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So Thorin Oakenshield became the heir of Durin, but an heir without hope. At the sack of Erebor he had been too young to bear arms, but at Azanulbizar he had fought in the van of the assault; and when Thrain was lost he was ninety-five, a great dwarf of proud bearing. He had no Ring, and (for that reason maybe), he seemed content to remain in Eriador. There he laboured long, and gained such wealth as he could; and his people were increased by many of the wandering Folk of Durin that heard of his dwelling and came to him. Now they had fair halls in the mountains, and store of goods, and their days did not seem so hard, though in their songs they spoke ever of the Lonely Mountain far away, and the treasure and the bliss of the Great Hall in the light of the Arkenstone.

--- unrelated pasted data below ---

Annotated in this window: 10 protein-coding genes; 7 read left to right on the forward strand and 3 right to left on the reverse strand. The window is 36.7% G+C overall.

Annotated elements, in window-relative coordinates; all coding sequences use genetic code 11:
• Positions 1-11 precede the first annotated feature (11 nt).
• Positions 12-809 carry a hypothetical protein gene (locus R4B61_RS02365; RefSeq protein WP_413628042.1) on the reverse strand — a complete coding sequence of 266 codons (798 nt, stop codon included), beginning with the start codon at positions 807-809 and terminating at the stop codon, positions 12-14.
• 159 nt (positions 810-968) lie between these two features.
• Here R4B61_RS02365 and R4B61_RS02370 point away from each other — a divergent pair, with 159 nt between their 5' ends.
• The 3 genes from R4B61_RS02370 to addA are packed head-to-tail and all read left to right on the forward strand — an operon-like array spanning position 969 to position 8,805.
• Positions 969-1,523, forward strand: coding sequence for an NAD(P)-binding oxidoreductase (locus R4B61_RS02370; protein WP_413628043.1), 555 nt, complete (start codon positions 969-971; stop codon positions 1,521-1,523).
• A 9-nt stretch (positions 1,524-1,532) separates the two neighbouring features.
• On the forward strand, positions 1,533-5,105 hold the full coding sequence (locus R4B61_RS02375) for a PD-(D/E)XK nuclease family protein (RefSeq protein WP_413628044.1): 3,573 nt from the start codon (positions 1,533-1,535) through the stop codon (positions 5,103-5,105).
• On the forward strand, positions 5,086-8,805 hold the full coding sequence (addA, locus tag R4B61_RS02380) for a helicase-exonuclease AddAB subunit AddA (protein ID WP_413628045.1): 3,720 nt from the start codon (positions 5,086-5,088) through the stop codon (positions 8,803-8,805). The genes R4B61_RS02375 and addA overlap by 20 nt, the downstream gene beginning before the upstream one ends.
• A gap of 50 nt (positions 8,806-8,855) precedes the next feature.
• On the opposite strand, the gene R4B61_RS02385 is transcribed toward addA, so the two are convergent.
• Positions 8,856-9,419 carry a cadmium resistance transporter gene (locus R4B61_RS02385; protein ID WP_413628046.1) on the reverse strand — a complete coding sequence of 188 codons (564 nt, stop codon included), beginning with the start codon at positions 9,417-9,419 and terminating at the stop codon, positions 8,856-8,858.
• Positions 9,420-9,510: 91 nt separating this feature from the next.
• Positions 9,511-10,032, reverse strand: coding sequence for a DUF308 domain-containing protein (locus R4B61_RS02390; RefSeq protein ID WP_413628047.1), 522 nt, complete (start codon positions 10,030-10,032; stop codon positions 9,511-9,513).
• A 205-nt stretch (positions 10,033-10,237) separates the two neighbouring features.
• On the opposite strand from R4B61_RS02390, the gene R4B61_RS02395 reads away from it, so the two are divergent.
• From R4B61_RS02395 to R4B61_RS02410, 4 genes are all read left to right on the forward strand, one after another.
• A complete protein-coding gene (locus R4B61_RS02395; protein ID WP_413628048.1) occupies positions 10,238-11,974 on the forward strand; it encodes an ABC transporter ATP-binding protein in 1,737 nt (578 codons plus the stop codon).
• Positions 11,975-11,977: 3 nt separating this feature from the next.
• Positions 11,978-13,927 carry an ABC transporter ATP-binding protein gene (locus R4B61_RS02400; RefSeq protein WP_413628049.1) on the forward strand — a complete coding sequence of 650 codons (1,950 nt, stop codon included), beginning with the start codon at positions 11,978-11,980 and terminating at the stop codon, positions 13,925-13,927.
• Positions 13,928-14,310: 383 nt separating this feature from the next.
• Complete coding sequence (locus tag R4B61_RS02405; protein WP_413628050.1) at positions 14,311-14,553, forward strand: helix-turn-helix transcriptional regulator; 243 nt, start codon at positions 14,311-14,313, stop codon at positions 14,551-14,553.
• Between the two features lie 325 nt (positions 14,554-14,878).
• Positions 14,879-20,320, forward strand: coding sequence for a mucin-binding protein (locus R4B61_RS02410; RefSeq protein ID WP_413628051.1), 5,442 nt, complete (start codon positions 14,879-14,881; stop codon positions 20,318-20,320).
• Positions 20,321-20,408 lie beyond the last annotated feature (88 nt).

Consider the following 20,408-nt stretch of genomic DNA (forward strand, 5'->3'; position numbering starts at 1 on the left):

The years lengthened. The embers in the heart of Thorin grew hot again, as he brooded on the wrongs of his House and of the vengeance upon the Dragon that was bequeathed to him. He thought of weapons and armies and alliances, as his great hammer rang in the forge; but the armies were dispersed and the alliances broken and the axes of his people were few; and a great anger without hope burned him, as he smote the red iron on the anvil.
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